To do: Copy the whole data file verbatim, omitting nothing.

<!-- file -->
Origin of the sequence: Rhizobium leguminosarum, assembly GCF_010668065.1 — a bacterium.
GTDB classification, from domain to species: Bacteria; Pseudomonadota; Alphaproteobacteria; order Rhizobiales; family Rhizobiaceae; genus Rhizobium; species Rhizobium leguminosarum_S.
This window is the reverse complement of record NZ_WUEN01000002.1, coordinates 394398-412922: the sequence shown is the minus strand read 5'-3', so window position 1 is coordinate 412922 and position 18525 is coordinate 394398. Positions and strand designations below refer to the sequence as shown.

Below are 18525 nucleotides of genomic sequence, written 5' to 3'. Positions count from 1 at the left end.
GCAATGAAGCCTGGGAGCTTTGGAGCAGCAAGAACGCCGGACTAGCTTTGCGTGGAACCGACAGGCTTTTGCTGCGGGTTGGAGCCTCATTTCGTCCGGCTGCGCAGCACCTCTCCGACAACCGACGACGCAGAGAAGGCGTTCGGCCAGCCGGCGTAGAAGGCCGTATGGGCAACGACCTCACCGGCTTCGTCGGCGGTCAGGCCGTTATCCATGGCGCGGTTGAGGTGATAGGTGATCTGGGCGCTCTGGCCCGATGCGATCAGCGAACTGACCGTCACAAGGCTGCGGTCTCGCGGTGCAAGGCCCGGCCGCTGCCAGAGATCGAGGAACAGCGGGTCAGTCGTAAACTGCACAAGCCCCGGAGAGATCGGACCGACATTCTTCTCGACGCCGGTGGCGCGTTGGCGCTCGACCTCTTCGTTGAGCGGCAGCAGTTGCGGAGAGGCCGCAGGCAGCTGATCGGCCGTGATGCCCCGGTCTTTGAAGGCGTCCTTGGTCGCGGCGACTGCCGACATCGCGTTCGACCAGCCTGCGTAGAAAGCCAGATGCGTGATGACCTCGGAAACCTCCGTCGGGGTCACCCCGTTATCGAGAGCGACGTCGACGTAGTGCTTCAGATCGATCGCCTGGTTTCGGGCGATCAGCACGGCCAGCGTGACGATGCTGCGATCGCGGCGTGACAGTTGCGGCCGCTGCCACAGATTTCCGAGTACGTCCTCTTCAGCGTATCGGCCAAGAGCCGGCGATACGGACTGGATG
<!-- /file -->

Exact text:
Origin of the sequence: Rhizobium leguminosarum, assembly GCF_010668065.1 — a bacterium.
GTDB classification, from domain to species: Bacteria; Pseudomonadota; Alphaproteobacteria; order Rhizobiales; family Rhizobiaceae; genus Rhizobium; species Rhizobium leguminosarum_S.
This window is the reverse complement of record NZ_WUEN01000002.1, coordinates 394398-412922: the sequence shown is the minus strand read 5'-3', so window position 1 is coordinate 412922 and position 18525 is coordinate 394398. Positions and strand designations below refer to the sequence as shown.

Below are 18525 nucleotides of genomic sequence, written 5' to 3'. Positions count from 1 at the left end.
GCAATGAAGCCTGGGAGCTTTGGAGCAGCAAGAACGCCGGACTAGCTTTGCGTGGAACCGACAGGCTTTTGCTGCGGGTTGGAGCCTCATTTCGTCCGGCTGCGCAGCACCTCTCCGACAACCGACGACGCAGAGAAGGCGTTCGGCCAGCCGGCGTAGAAGGCCGTATGGGCAACGACCTCACCGGCTTCGTCGGCGGTCAGGCCGTTATCCATGGCGCGGTTGAGGTGATAGGTGATCTGGGCGCTCTGGCCCGATGCGATCAGCGAACTGACCGTCACAAGGCTGCGGTCTCGCGGTGCAAGGCCCGGCCGCTGCCAGAGATCGAGGAACAGCGGGTCAGTCGTAAACTGCACAAGCCCCGGAGAGATCGGACCGACATTCTTCTCGACGCCGGTGGCGCGTTGGCGCTCGACCTCTTCGTTGAGCGGCAGCAGTTGCGGAGAGGCCGCAGGCAGCTGATCGGCCGTGATGCCCCGGTCTTTGAAGGCGTCCTTGGTCGCGGCGACTGCCGACATCGCGTTCGACCAGCCTGCGTAGAAAGCCAGATGCGTGATGACCTCGGAAACCTCCGTCGGGGTCACCCCGTTATCGAGAGCGACGTCGACGTAGTGCTTCAGATCGATCGCCTGGTTTCGGGCGATCAGCACGGCCAGCGTGACGATGCTGCGATCGCGGCGTGACAGTTGCGGCCGCTGCCACAGATTTCCGAGTACGTCCTCTTCAGCGTATCGGCCAAGAGCCGGCGATACGGACTGGATG